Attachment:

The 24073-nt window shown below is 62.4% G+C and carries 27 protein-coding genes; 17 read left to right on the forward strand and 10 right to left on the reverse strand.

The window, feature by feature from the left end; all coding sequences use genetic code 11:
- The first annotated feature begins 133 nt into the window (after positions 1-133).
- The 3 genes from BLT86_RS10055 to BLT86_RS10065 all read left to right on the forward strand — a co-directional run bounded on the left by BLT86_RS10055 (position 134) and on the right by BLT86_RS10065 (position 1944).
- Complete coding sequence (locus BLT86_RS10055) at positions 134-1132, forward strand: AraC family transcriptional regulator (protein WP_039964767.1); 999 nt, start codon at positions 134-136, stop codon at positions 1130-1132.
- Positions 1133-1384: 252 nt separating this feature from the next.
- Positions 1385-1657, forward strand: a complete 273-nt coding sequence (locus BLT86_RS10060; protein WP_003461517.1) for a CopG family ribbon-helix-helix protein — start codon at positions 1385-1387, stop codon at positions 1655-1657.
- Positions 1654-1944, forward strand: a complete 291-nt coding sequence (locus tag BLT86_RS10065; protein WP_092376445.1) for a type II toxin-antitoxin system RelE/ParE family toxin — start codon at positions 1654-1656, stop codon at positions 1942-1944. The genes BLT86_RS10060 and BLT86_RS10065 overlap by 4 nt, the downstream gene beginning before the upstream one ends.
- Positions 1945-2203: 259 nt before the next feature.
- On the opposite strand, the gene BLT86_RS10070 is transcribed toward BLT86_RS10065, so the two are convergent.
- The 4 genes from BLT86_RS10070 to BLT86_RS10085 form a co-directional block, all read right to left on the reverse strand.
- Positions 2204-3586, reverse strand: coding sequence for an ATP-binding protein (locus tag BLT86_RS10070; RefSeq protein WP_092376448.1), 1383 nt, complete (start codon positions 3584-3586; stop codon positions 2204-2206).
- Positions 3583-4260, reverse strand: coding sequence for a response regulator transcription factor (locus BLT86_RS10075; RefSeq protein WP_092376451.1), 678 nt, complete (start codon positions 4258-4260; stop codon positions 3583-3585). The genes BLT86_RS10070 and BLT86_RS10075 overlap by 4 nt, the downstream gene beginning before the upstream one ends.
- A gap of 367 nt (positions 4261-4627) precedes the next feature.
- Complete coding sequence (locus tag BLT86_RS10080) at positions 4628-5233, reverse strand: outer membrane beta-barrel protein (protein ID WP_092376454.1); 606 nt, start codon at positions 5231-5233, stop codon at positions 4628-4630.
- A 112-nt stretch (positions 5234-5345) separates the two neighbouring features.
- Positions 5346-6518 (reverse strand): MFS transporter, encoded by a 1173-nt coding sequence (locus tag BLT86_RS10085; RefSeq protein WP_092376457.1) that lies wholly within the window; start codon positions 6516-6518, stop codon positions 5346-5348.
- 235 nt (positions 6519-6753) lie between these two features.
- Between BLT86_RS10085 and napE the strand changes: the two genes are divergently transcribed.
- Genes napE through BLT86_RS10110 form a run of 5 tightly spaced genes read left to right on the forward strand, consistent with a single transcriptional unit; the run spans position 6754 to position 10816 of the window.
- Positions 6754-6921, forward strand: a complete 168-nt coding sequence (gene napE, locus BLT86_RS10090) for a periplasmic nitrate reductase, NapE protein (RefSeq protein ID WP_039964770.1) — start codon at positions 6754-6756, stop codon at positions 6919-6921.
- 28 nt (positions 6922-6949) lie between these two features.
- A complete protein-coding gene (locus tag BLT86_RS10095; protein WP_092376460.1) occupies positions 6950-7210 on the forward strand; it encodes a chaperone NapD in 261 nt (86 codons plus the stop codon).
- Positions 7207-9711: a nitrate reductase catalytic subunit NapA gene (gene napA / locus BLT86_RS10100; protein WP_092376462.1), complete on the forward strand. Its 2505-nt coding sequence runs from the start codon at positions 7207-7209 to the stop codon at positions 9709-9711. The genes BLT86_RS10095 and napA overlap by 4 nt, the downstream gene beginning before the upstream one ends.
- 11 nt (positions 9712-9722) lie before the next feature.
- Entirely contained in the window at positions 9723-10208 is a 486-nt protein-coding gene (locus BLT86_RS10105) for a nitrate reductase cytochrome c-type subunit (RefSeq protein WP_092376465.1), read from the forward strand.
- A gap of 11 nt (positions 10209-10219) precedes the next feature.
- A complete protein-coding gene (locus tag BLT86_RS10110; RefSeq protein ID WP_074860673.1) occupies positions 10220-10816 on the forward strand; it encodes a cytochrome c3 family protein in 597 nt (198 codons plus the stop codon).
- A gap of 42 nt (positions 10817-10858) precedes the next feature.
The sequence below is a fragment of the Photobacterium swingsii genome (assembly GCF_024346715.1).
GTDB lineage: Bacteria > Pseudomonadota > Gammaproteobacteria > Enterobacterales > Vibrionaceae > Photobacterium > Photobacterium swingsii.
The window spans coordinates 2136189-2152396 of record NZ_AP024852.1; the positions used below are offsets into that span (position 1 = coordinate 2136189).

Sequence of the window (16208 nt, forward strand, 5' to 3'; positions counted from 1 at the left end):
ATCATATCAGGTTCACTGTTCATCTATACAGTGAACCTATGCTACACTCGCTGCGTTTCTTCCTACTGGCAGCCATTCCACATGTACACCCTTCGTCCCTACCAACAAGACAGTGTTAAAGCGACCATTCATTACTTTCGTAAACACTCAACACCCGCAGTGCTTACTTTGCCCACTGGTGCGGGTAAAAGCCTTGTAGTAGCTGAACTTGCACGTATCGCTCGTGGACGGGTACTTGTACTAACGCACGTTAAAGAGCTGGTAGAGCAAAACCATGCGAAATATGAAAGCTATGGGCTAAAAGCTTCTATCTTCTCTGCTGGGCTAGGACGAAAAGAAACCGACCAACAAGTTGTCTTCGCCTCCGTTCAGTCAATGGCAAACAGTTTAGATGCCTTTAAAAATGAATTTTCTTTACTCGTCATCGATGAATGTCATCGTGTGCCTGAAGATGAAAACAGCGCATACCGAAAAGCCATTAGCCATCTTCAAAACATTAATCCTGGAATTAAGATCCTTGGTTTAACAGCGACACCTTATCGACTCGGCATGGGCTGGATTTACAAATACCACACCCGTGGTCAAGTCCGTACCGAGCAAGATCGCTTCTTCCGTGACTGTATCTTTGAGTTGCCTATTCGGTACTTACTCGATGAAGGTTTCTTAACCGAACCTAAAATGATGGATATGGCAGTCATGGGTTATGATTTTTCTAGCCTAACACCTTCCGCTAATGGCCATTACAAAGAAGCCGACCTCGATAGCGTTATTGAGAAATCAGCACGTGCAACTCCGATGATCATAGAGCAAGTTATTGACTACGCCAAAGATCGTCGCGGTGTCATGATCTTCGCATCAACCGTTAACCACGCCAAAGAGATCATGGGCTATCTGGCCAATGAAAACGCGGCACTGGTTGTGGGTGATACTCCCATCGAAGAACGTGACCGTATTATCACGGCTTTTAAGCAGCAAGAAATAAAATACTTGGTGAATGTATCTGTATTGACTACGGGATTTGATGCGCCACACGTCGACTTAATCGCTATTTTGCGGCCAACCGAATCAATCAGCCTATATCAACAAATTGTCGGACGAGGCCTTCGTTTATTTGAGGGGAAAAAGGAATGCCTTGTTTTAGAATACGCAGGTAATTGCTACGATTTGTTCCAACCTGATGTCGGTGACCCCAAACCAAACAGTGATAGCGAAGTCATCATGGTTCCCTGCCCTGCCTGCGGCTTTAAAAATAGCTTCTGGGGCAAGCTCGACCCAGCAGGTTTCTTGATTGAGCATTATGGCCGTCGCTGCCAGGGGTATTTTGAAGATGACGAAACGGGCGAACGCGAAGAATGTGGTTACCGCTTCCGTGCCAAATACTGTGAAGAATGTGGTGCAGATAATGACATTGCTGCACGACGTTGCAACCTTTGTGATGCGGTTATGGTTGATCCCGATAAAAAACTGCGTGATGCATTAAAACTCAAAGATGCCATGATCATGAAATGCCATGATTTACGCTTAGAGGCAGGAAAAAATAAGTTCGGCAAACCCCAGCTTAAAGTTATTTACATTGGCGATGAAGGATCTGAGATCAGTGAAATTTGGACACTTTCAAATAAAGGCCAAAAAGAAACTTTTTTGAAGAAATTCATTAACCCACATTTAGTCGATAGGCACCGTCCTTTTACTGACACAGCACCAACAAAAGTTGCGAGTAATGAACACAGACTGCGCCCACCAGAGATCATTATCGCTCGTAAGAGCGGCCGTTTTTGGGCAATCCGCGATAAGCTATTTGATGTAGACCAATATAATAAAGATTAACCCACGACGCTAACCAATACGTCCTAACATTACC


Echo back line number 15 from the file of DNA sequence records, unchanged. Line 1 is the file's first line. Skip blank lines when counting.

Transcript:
- Complete coding sequence (locus tag BLT86_RS10080) at positions 4628-5233, reverse strand: outer membrane beta-barrel protein (protein ID WP_092376454.1); 606 nt, start codon at positions 5231-5233, stop codon at positions 4628-4630.